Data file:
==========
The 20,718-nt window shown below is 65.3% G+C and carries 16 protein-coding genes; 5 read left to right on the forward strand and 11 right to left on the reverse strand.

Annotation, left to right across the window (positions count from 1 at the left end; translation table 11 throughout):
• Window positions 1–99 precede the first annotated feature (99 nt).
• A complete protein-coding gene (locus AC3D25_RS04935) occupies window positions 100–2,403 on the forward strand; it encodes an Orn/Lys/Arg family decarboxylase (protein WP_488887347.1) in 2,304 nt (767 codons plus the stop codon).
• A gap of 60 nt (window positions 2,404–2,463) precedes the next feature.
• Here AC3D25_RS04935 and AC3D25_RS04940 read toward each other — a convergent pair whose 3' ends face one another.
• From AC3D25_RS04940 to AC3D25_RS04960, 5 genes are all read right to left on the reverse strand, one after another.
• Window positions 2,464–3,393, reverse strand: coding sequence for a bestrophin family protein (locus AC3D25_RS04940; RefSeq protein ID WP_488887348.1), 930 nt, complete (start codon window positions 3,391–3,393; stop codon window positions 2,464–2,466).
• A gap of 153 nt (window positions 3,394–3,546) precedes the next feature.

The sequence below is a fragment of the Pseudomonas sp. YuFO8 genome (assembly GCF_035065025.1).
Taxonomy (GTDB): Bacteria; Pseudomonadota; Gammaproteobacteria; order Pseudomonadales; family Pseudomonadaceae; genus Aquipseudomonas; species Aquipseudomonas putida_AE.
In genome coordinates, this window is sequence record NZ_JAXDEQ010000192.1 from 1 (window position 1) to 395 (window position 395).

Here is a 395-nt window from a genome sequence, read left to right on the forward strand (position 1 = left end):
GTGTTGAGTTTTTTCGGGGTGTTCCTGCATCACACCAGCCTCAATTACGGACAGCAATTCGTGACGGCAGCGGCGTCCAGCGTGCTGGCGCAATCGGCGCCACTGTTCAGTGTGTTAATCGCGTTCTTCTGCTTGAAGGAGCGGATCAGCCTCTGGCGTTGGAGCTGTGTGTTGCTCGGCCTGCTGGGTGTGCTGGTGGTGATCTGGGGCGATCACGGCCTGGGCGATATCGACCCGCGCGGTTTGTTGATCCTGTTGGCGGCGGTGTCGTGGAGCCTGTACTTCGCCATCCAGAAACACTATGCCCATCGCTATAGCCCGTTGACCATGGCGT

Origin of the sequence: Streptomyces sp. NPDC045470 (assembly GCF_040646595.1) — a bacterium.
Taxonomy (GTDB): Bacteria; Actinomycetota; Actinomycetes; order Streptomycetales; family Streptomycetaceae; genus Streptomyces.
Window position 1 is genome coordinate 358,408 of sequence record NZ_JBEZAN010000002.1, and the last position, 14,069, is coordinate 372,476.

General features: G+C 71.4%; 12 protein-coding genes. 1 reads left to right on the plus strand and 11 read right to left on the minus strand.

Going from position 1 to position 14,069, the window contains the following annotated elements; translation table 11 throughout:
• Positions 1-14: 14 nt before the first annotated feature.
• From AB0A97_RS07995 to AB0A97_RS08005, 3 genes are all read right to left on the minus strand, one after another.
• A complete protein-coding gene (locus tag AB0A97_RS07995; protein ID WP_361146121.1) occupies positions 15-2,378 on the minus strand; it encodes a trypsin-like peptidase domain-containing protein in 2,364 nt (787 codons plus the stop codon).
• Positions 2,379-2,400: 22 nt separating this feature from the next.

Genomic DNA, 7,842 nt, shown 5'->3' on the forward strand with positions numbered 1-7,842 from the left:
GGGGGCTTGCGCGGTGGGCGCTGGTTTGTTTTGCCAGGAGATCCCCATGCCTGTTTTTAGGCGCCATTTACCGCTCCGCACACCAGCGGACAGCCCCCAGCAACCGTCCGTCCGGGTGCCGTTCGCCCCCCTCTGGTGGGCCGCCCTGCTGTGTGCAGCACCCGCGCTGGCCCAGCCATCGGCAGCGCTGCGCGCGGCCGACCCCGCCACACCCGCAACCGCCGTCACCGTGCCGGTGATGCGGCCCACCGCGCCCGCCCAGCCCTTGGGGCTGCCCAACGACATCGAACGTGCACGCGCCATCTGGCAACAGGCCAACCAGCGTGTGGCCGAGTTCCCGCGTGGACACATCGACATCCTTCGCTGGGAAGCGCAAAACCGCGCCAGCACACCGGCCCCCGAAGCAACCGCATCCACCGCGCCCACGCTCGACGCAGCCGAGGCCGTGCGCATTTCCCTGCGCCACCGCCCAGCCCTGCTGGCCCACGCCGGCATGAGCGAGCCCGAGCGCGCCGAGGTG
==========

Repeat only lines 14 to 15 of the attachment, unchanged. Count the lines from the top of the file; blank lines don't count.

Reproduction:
GTGTTGAGTTTTTTCGGGGTGTTCCTGCATCACACCAGCCTCAATTACGGACAGCAATTCGTGACGGCAGCGGCGTCCAGCGTGCTGGCGCAATCGGCGCCACTGTTCAGTGTGTTAATCGCGTTCTTCTGCTTGAAGGAGCGGATCAGCCTCTGGCGTTGGAGCTGTGTGTTGCTCGGCCTGCTGGGTGTGCTGGTGGTGATCTGGGGCGATCACGGCCTGGGCGATATCGACCCGCGCGGTTTGTTGATCCTGTTGGCGGCGGTGTCGTGGAGCCTGTACTTCGCCATCCAGAAACACTATGCCCATCGCTATAGCCCGTTGACCATGGCGT

Origin of the sequence: Streptomyces sp. NPDC045470 (assembly GCF_040646595.1) — a bacterium.